Yesterday afternoon, St. John received visits from two different natural phenomenons…Both of which are impressive feats of nature in my book! The west side of the island sat under stagnant, hazy air, while the east end received a bit of rain and quite a show from Mother Nature!
Water spouts can be hazardous or harmless, depending on how they form. I’m glad to say that this one caused no harm to anyone, land or sea, but the photographs that popped up all over Facebook yesterday evening persuade you to believe differently!
The NOAA defines waterspouts as “a whirling column of air and water mist” and places them into one of two categories….Fair Weather Waterspouts or Tornadic Waterspouts. Fair weather waterspouts develop on the base of the water and work their ways upwards and not during thunderstorm-like conditions. They form in light winds and, generally, by the time the spout is visible, they have reached maturity.
Tornadic waterspouts develop over land OR sea and work their way down from thunderstorm clouds instead of upwards. They are associated with high winds and seas and frequent and dangerous lightning.
The one pictured that “popped up” just outside of Coral Bay harbor yesterday afternoon was a fair weather waterspout. The east side of the island had some rain bands moving through yesterday with light winds and a spout that formed over calm seas. Could have fooled me though! When I saw these pictures, I thought for sure a full on tornado had developed in Coral Bay! But, everyone is fine. Everything’s fine 🙂
On the other side of the island, the air was STAGNANT. It was so incredibly hot yesterday and the air was begrudgingly heavy. Some weather sites referred to the haze and congestion of the air as the beginnings of volcanic ash being brought to us on the winds from St. Vincent’s La Soufrière volcano which has been erupting for the better part of the past week. But, the St. Thomas Source reported this morning that it was, instead, a plume of Sahara Dust. In the photo below, you can see the very dark and concentrated cloud in the lower right corner. That is La Soufrière billowing volcanic ash into the atmosphere (Stay tuned on that, I am working on a list of places for you to give in order to support relief efforts on St. Vincent!). The wispy clouds to the north moving over the Virgin Islands are the plume of Sahara Dust moving west on the trade winds.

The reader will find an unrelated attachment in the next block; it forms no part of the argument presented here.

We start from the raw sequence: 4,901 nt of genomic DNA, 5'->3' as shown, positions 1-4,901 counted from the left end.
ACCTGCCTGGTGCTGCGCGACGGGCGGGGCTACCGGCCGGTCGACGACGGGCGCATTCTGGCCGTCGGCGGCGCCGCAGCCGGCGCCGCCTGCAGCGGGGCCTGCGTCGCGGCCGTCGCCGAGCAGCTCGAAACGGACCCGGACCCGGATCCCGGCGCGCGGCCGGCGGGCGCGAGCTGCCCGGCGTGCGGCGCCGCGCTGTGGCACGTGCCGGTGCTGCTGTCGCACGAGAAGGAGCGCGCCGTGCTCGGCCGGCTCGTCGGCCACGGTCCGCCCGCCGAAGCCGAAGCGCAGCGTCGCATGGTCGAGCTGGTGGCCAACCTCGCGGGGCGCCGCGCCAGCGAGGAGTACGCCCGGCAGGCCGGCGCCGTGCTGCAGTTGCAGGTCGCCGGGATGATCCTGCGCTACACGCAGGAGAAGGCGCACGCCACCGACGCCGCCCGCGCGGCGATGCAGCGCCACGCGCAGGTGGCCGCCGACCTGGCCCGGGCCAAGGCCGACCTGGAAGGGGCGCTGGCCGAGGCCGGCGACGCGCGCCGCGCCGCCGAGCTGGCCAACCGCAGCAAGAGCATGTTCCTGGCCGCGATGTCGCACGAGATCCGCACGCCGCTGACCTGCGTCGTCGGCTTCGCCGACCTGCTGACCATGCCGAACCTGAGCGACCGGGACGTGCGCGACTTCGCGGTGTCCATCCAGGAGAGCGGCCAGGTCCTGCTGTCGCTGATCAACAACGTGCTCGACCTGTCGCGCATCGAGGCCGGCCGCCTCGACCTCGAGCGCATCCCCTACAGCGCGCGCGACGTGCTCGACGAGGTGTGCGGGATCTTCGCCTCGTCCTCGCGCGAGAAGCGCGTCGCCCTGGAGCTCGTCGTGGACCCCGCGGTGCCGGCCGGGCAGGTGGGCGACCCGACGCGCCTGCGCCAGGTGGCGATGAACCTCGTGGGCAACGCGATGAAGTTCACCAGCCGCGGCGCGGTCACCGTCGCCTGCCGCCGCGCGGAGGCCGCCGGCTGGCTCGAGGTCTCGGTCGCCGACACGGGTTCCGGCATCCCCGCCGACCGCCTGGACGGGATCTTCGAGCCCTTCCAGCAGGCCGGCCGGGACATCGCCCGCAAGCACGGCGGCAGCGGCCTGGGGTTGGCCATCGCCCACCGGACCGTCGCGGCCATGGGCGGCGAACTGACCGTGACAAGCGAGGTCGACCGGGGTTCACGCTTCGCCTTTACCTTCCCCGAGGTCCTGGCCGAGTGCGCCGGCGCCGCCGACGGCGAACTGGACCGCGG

A natural phenomenon that generally clogs up our skies and stops wind dead in its tracks throughout the spring and summer months, Sahara Dust is made up of tiny dust particles from the Sahara Desert that are transported via the Tradewinds…Bringing African soil into the Caribbean and slowly moving throughout the island nations and territories. So, while those within viewing distance of the waterspout on the East side of St. John got a nice rain and some pretty cool photo ops, those of us on the west side were coughing and wiping sweat from our brows. What a difference a few miles makes, huh?
Yesterday was not a particularly bad case of the dust…We had a few stints with it last year that were HORRIBLE. But, it brought a taste of heavy air and summer temperatures, reminding us that winter is over and spring has sprung…And that summer, and hurricane season, are just about a month away!
2 thoughts on “Natural Phenomenons on St. John: Waterspout to the East, Sahara Dust to the West”
on another related matter, anything interesting to report from last weeks Caneel Bay redevelopment listening session hosted by the NPS?Thank you.
Well written. My wife and I are nearing the end of our annual month in Paradise. We have visited the island every year since 1988 except for 2018 and 2020 for the reasons you well know. When we return to Denver this week we will continue to follow your blog. Thank you.